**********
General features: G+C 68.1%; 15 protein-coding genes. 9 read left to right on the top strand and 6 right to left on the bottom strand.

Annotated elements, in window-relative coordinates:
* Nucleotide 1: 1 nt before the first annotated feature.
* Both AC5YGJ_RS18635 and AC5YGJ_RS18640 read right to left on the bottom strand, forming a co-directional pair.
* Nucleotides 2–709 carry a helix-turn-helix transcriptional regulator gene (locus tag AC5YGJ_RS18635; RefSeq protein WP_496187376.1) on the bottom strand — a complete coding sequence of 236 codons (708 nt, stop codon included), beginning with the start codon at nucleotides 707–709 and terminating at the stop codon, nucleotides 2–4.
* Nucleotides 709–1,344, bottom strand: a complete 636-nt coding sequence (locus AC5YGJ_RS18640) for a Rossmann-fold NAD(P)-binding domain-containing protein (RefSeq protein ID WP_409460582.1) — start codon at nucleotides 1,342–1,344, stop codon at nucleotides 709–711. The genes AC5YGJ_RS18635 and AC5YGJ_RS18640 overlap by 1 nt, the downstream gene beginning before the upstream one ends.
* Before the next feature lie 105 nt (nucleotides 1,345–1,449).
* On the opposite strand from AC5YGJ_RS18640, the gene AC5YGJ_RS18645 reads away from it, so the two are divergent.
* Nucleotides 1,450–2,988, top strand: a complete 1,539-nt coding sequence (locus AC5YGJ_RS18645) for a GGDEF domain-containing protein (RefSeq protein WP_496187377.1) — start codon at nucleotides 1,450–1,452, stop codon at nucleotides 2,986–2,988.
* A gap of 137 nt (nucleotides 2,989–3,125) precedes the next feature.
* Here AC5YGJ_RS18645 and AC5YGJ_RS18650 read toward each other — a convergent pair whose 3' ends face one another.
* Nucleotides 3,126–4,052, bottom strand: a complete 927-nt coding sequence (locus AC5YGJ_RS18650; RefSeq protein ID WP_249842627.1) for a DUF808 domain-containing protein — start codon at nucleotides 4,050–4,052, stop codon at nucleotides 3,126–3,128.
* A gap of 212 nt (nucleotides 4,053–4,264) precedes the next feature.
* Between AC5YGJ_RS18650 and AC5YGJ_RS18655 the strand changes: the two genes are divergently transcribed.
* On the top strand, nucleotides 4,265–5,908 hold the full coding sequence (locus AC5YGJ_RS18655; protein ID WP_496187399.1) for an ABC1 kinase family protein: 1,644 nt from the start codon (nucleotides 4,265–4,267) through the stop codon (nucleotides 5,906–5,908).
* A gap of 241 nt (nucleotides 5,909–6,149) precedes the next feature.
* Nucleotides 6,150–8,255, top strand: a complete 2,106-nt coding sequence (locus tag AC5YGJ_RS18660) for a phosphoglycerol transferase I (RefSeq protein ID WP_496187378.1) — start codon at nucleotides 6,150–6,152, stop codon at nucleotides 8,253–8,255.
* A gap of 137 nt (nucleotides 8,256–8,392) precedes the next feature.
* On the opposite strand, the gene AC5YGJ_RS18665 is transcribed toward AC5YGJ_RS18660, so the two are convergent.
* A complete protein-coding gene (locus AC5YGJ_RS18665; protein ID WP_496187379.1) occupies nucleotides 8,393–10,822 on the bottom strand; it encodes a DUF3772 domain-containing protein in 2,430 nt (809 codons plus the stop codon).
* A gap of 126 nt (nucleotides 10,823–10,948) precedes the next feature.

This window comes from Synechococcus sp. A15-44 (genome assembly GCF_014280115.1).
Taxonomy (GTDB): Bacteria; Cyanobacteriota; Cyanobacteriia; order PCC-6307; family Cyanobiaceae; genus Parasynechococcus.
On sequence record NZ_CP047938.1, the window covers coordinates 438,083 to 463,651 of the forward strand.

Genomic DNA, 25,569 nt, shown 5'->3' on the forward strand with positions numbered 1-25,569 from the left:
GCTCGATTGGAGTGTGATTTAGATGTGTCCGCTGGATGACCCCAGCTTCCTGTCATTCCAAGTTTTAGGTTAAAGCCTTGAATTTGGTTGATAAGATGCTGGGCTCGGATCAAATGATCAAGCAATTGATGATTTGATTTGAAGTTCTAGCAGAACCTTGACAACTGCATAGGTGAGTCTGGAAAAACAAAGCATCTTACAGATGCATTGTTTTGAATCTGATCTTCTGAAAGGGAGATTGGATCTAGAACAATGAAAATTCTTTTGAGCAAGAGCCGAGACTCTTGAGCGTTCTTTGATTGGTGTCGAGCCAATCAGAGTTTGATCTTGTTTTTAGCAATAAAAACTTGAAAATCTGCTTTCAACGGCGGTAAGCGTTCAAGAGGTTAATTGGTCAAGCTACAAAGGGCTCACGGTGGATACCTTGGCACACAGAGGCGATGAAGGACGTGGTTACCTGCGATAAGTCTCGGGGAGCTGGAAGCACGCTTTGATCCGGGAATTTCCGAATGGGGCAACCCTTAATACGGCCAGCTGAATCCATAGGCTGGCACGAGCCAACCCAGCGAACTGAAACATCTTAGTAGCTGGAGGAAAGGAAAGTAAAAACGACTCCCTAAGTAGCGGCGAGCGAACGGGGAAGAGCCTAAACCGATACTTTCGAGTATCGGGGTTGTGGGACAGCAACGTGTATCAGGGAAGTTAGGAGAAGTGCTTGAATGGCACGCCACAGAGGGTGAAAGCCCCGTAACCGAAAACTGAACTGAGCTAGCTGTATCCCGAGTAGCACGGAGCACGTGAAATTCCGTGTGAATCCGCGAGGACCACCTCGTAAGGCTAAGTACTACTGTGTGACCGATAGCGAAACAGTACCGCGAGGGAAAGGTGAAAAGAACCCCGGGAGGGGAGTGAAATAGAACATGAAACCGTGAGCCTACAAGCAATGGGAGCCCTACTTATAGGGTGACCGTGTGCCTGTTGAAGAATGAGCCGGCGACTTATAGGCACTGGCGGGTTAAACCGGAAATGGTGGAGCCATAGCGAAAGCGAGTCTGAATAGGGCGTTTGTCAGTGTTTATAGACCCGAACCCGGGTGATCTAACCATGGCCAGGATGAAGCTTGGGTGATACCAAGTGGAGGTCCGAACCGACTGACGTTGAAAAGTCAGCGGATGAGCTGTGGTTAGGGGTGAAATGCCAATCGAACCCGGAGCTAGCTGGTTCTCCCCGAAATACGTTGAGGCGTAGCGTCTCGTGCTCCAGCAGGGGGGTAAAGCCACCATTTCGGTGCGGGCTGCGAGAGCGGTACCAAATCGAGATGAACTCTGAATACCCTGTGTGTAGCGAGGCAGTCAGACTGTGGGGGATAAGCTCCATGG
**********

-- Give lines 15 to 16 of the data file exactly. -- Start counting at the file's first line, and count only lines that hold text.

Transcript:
* On the top strand, nucleotides 4,265–5,908 hold the full coding sequence (locus AC5YGJ_RS18655; protein ID WP_496187399.1) for an ABC1 kinase family protein: 1,644 nt from the start codon (nucleotides 4,265–4,267) through the stop codon (nucleotides 5,906–5,908).
* A gap of 241 nt (nucleotides 5,909–6,149) precedes the next feature.